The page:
But small quibbles about a strong book. Gordon shows she’s got the chops to write in a number of modalities, and has a rich variety of subject matter in her brain to keep us guessing what she might write next.

Wednesday, September 17, 2014

Sad Peninsula news: More event dates!

Okay, so I'm very excited to announce that I've got some additional events confirmed for Sad Peninsula (including a mini-tour of the Maritimes in December, which I'm very excited about.) Here are the newest additions to the tour, in chronological order:

  • Signing: Sunday, September 21, 2014. 12:00 to 12:30 pm. The Dundurn booth: Word on the Street, Toronto.
  • Reading: Thursday, October 16, 2014. The Bookshelf. 41 Quebec St., Guelph, Ontario. With John Jantunen. Details TBD.
  • Reading: Tuesday, December 16, 2014. The King's Bookstore, University of King's College. Halifax, NS. Details TBD.
  • Reading: Wednesday, December 17, 2014. The Confederation Library, Charlottetown, PE. 7 pm.
  • Reading. Thursday, December 18, 2014. The Attic Owl Reading Series. Moncton, NB. 7 pm. Details TBD.
So if you're in any of these cities and can make it out on the nights listed above, I'd love to see you. And as always, please check out my events page for the full list of upcoming and past events. (If you run a literary event series and want me to come read, please drop me a line.)

Monday, September 15, 2014

Me on the 49th Shelf

So today is actually my birthday, and the morning started off with many fine things: a series of delightful gifts from my wonderful wife; weekday waffles (so decadent!) for breakfast; and the good folks at the 49th Shelf posting this piece by me, "Lives Abroad", on their website. In this essay, I talk about a number of works by Canadian authors that either helped inspire Sad Peninsula or share a kinship with it. I include fiction by Margaret Laurence, David Bergen, Esi Edugyan and others. I consider this a nice little intro list into Canadian expat writing or writing about life aboard, so you should check these titles out if you haven't already. (And Sad Peninsula, too, of course.)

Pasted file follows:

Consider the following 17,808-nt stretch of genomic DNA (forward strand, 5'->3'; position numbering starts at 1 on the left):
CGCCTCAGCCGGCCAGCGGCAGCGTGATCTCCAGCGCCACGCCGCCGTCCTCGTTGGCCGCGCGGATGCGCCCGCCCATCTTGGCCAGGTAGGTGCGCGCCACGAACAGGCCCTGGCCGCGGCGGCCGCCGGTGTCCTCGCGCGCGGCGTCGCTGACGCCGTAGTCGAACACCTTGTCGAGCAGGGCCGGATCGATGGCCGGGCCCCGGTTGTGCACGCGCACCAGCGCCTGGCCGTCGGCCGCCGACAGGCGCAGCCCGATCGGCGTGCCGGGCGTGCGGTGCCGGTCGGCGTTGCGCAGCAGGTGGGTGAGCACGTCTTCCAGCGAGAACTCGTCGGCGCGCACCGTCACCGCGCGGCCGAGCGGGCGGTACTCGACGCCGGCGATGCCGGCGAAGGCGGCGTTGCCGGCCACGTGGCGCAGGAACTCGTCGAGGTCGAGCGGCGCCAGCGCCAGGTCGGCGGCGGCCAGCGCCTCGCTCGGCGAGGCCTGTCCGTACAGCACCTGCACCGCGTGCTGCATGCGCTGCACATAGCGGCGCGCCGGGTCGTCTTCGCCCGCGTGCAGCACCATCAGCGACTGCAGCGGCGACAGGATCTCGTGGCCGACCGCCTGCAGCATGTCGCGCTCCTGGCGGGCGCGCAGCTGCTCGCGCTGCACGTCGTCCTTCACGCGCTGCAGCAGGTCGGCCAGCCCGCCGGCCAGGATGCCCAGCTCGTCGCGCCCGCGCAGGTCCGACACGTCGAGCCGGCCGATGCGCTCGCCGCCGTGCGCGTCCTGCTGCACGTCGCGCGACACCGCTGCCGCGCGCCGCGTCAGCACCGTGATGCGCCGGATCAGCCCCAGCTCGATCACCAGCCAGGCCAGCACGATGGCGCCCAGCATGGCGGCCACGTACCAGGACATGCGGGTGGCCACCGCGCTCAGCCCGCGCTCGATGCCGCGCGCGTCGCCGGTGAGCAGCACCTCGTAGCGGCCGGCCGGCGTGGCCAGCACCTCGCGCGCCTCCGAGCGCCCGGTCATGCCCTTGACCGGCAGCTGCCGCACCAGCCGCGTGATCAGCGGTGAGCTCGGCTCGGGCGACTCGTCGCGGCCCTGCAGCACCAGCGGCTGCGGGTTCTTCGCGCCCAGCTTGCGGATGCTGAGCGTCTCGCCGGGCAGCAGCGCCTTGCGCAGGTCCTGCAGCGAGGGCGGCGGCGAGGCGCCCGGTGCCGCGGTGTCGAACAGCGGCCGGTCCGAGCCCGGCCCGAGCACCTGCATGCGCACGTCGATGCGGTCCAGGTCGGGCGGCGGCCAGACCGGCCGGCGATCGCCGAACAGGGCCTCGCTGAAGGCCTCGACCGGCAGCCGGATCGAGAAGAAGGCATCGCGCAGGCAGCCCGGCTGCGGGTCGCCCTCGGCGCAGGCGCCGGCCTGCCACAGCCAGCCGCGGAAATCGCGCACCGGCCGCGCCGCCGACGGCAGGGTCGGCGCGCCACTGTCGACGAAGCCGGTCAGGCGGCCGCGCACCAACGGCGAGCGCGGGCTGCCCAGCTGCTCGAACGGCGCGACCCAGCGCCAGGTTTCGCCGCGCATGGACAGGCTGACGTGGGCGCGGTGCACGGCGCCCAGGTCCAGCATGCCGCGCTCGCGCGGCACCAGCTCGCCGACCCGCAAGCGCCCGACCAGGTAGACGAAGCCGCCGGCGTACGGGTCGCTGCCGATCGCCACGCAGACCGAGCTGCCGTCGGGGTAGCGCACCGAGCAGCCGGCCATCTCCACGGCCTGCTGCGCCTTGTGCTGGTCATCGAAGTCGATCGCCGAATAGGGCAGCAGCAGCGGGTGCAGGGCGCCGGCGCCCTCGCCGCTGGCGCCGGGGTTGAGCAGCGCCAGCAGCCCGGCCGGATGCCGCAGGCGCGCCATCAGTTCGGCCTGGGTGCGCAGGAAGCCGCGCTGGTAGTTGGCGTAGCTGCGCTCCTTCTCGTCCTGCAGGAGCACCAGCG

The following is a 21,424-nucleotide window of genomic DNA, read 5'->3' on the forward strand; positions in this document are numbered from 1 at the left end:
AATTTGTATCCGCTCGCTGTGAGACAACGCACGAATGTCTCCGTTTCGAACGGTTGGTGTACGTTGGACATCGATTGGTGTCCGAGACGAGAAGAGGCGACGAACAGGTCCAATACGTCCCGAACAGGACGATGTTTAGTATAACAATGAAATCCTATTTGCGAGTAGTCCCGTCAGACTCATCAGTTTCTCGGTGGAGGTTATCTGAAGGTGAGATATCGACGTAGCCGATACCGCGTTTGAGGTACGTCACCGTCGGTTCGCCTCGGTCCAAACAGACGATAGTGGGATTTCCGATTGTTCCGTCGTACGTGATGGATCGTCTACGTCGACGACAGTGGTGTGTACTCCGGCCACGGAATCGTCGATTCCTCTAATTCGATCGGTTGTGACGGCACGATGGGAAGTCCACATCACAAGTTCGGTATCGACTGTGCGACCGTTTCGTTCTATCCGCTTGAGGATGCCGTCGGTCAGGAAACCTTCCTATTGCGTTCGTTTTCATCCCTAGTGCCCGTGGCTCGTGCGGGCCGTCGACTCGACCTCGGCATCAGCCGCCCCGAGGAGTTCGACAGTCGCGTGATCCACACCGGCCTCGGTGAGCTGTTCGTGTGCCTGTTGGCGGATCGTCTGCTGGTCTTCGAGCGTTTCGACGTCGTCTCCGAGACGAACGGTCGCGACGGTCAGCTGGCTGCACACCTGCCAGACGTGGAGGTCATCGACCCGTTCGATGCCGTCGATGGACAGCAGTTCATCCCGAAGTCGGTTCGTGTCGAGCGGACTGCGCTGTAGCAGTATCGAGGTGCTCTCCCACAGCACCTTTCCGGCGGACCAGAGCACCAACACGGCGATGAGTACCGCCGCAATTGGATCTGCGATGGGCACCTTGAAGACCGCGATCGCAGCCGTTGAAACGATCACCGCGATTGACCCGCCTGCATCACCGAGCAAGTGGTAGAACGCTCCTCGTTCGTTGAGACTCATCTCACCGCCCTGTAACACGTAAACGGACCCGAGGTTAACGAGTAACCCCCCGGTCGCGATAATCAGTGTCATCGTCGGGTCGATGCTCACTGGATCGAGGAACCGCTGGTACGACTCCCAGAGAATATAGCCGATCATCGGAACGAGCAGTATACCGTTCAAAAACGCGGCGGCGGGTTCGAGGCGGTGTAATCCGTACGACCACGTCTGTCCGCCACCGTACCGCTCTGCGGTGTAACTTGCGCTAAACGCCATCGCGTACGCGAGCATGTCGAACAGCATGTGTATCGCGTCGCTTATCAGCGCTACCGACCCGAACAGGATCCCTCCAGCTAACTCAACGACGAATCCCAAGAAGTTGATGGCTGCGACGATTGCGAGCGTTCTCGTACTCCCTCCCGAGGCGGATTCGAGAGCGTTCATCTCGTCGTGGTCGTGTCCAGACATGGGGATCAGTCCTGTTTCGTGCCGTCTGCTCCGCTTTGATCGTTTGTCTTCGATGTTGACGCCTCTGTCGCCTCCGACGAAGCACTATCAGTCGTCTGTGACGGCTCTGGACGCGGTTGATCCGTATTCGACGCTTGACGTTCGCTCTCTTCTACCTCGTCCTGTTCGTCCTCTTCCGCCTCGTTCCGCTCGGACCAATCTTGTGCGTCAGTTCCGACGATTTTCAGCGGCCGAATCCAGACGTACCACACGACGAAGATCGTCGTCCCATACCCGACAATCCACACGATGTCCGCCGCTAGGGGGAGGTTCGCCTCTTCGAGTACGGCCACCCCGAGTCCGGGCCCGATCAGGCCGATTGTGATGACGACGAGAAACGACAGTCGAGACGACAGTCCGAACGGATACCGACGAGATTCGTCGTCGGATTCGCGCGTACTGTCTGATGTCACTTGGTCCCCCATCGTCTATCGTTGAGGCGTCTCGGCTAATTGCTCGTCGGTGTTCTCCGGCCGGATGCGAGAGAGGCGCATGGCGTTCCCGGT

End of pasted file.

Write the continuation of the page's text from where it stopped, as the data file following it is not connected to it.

Saturday, September 13, 2014

Interview with me on the Dundurn Press website

So I'm very grateful to Dundurn for publishing this interview with me on its website yesterday. Here I talk about the themes and some of the inspiration of my new novel, Sad Peninsula, how I came up with the title, and the level of research involved in writing the story.

Dundurn has been pushing the book pretty hard since it was released last weekend. It's available in bookstores nationwide and also available through many online retailers. Anyway, I'll have more news to report on the book shortly, so stay tuned for that!


Monday, September 8, 2014

My Quill and Quire review of Sons and Fathers, by Daniel Goodwin ...

is now online on the Q&Q website! I really enjoyed this novela lot. Being someone with a hefty background in journalism and corporate communications, not to mention a few fraught male relationships myself, I really found quite a bit to relate to in Goodwin's debut. More to the point, he writes extremely well, making the transition to fiction seamlessly. I'd be happy to read something else by this guy.

Saturday, September 6, 2014

Sad Peninsula officially on sale!

Sad Peninsula, available for sale today!
Alright cool cats - today's the day. After four years of writing and another two and a half years in the queue, Sad Peninsula officially goes on sale TODAY nationwide. I'm just so incredibly grateful and relieved to see this thing finally out and about in the world. Bookshops around the country have it on shelves; libraries far and wide are ordering copies; and rumours of reviews are emerging. All in all, I couldn't be happier right now.

I just want to take some time here to thank Shannon Whibbs, Jim Hatch, and the entire team at Dundurn for taking a chance on this novel and bringing it to the market. These folks fight the good fight every day, and my cap goes off to them. I also want to thank my wife, acclaimed short story writer Rebecca Rosenblum, for her continued support, encouragement and advocacy for my work (and treating to me to celebratory drinks tonight in a ritzy, TIFF-infested section of downtown Toronto). Big kudos to my parents who have just been extraordinary in encouraging me throughout my now 23-year journey of writing fiction. And thanks to all my friends around the globe who have happily lent a sympathetic ear and eyeball to this long, complex project.

Anyway, happy shopping!